San Francisco seafood restaurants
Decked in lush tropical wallpaper and checkerboard tile by San Francisco design guru Ken Fulk, this buzzy oyster bar is modeled after the glam cocktail lounges of the ‘50s. Start with the Leo’s Plateau: two tiers of oysters, shrimp cocktail, and snow crab claws. Entrees are rich and decadent like the warm buttered lobster roll glistening with uni butter and champagne-steamed mussels, served with a side of frites and dijon.
Terry and Roseann Grimm have owned this Castro seafood spot and fish market for more than 40 years. It’s known for oysters, of course, as well as sustainably caught shellfish, crab, and fish. The starters are simple and classic, like salads topped with shrimp, crabmeat, and prawns (or a combo of all three) or a perfect shrimp cocktail. The golden-brown crab cakes are served with house-made tartar; order it as an entree and it comes with a cup of Boston clam chowder. But the specialty is the the cracked Dungeness crab, available seasonally.
Culinary director Mario Tolentino melds Californian and Southern influences, offering a mix of bar snacks, meat, and seafood. The daily fish and chips is a popular choice, served alongside a heap of herbed fries, as is the ahi tuna tartare, topped with avocado mousse and fresno chili. But the real crowd-pleaser is the shellfish tower, a tiered platter of oysters, gulf prawns, little neck clams, and tuna tartar.
Lines start forming down the block at 4:30pm for Bar Crudo’s daily happy hour (5–6:30pm), which promises high-end, sustainably sourced seafood at a third of the price. The buttery, flaky rock cod tacos come piled with salsa, guac, pickled onions and cotija cheese, and the seafood chowder—which incorporates fish, mussels, squid, shrimp, potatoes, bacon, and cream—is decadently rich.
Farallon’s singular seafood obsession is evident in the decor, from the custom jellyfish chandeliers to the octopus-styled stools and “caviar” staircase embellished with marbles. Order a flight of west coast oysters at the raw bar, served with a sparkling rose mignonette, or a sampler of fruits de mer: chilled gulf prawns, local dungeness crab, and Maine lobster (half or whole). Farallon offers a half-dozen kinds of caviar, as well as starters like local halibut tartare and a Jimmy Nardello pepper stuffed with Dungeness crab. Specialties include the charcoal-grilled scallops and the charred Spanish octopus.
This family-run raw bar has been slinging fresh seafood for over 100 years. Despite its advanced age, its popularity hasn’t diminished—hour-long lines regularly form to snag one of the counter’s 18 seats (Anthony Bourdain was a lifelong regular). The cold case is piled with lobsters, shrimp, crabs, and squid. The specialty is the Dungeness crab, served cold with a generous dish of housemade Louie sauce.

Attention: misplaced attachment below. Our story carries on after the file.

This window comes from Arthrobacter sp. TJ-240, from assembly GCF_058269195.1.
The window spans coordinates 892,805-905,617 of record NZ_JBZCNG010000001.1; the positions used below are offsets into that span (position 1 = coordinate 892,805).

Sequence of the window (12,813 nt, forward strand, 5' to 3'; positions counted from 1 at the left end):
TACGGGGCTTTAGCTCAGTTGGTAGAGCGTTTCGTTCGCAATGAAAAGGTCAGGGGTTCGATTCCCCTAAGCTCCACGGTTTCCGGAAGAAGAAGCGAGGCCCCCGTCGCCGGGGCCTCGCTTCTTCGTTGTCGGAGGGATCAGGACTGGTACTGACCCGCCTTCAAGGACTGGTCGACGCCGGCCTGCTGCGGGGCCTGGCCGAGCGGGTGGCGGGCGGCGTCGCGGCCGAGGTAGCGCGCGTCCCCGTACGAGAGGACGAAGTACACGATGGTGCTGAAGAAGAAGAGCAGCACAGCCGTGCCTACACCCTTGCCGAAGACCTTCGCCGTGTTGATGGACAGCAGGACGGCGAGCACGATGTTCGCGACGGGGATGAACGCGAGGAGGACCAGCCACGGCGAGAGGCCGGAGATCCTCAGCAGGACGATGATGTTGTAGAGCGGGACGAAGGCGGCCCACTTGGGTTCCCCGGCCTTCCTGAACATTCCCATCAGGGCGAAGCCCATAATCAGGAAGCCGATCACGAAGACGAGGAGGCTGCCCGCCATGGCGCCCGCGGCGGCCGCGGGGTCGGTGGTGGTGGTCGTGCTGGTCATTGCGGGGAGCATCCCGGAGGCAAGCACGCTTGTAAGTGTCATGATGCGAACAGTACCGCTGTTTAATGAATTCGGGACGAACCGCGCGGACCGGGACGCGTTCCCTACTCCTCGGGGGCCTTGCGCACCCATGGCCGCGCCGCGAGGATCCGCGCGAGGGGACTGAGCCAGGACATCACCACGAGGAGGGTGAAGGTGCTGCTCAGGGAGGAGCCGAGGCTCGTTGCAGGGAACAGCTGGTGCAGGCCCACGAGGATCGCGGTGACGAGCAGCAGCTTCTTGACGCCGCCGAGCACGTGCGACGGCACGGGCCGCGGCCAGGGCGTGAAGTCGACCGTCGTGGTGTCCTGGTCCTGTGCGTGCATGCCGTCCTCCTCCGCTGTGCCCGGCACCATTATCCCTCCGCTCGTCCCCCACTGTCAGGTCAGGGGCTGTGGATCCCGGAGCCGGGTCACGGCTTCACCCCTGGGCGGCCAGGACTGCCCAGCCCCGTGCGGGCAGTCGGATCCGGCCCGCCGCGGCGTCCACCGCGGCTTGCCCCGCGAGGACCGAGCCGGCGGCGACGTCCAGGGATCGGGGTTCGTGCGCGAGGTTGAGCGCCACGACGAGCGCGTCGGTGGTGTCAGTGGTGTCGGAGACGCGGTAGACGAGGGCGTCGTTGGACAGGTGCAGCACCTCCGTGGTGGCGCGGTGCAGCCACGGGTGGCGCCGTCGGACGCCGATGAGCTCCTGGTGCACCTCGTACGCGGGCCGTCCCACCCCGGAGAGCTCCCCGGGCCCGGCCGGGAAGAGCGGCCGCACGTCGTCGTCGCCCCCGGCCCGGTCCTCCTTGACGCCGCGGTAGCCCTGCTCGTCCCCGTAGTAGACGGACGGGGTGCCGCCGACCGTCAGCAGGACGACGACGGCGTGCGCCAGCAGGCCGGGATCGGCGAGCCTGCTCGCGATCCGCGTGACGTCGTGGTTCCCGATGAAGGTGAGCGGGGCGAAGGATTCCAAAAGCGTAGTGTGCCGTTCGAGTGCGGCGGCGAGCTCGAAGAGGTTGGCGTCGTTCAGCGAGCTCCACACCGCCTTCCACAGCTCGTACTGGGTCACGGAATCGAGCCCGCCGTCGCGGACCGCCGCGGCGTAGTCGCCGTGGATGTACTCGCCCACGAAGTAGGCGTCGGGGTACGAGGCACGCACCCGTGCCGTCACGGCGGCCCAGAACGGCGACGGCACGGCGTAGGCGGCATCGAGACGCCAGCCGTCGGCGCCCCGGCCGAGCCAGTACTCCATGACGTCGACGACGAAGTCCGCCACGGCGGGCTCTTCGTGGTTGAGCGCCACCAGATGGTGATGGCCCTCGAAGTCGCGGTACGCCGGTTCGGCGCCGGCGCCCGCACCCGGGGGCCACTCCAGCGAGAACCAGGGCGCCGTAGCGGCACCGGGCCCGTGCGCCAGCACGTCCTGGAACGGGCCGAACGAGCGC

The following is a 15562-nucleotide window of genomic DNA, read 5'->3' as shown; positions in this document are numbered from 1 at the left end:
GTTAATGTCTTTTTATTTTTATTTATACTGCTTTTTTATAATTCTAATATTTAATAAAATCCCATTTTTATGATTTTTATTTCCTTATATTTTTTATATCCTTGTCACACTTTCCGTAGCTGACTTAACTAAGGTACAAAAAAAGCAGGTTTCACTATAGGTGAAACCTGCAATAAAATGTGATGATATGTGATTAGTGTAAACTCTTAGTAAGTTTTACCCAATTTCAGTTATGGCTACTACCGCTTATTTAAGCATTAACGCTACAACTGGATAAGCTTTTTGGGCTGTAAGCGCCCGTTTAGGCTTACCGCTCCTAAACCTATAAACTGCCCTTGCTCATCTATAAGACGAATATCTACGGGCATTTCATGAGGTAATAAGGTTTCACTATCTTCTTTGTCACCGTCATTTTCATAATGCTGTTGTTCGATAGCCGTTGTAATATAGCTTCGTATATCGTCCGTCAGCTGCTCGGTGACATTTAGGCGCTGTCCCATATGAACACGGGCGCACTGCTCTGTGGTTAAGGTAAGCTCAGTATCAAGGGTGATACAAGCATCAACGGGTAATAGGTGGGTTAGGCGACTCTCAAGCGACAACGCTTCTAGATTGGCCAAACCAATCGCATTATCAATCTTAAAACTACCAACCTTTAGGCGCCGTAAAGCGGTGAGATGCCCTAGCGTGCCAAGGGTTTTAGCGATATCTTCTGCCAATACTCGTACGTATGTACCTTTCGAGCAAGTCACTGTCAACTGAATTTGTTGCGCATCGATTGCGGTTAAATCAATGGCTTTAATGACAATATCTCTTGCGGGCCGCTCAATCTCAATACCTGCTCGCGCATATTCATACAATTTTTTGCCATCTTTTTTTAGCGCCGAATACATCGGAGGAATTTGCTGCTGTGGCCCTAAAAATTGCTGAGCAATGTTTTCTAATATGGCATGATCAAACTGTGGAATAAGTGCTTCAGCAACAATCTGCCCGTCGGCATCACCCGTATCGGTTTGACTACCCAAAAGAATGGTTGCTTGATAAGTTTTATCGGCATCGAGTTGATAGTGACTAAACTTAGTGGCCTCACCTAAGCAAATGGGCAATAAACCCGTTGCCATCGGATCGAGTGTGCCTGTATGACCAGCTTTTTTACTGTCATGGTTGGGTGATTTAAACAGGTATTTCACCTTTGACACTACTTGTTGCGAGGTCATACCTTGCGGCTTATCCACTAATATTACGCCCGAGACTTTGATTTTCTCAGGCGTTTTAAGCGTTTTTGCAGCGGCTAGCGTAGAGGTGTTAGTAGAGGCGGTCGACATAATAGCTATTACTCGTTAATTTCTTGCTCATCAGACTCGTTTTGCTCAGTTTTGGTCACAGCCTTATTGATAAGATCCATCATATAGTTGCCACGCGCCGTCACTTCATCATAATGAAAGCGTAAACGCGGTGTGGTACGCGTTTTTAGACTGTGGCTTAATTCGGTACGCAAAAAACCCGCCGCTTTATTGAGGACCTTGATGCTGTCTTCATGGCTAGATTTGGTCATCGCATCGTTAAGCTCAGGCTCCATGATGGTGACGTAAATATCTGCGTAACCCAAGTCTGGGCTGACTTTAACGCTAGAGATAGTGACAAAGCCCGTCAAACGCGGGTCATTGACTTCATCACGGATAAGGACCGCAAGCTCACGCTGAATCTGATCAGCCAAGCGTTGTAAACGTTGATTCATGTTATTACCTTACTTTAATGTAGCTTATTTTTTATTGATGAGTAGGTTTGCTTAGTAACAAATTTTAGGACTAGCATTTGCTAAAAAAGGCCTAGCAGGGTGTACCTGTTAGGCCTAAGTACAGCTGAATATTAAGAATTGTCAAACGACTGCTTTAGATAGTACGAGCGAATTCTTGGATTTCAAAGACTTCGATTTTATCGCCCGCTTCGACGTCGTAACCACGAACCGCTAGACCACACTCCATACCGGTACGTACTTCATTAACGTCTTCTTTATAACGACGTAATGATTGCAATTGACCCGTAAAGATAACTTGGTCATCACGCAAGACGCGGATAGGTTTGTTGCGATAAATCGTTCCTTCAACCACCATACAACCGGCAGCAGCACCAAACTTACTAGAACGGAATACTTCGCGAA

With its white marble bar, wood accents, and understated nautical theme, Woodhouse bridges the gap between a stuffy fine dining restaurant and a no-frills seafood counter. It’s hard to go wrong on a menu devoted to seafood, but we recommend the buttery Maine lobster roll, loaded with tender meat, and the Dungeness crab linguini, which is slick with sea urchin butter and white wine and garnished with applewood-smoked bacon.
This prix fixe restaurant is worth the splurge. The vibe is upscale and refined, from the dark wood walls and moody, gold-hued lighting to the gleaming wooden slab tables. The $275 prixe fixe changes nightly, showcasing inventive flavor combinations and artful presentations like abalone served with caviar, dashi jelly, and flowering coriander.
Hog Island is a California institution, harvesting over 3.5 million oysters, Manilla clams, and mussels each year. Situated in the Ferry Building, the San Francisco location is all about the view: The bay and the Bay Lights are framed by floor to ceiling windows. Fittingly, Hog Island takes a “Bay to bar” approach, serving super-fresh oysters raw or grilled. Order with a side of Old Bay fries.
Chef Massimiliano Conti cooks recipes from his native Sardinia using organic produce and sustainable fish. We love the Prupisceddu in Umidu cun Tomatiga, a baby octopus stew in a spicy tomato base. And if you see squid ink pasta on the menu, it’s a must-order: It’s laden with fresh seafood and deftly flavored with citrus zest.
Sotto Mare is a family-run seafood joint in the heart of North Beach. The menu is Italian, including an array of seafood pastas and mains. The raw bar offers fresh oysters, clams, and cracked crab, while salads are heaped with crab, prawn, Bay shrimp, and octopus. But the spot’s most famous dish is the crab cioppino, a spicy, warming seafood stew that’s large enough to serve two.
This 45-year-old seafood joint has the happiest wait-list around: The wine is complimentary until you’re seated. The vibe is inviting and old-school, thanks to friendly longtime servers and cozy wooden booths. The menu is uncomplicated, organized into categories like “grilled,” “baked,” “sauteed,” and “fried.” The vast array of fish includes at least half a dozen varieties daily, including snapper, salmon, rainbow trout, ahi tuna, halibut, and sole. It’s expertly cooked, usually with a spritz of lemon, a splash of white wine, and a generous dollop of butter.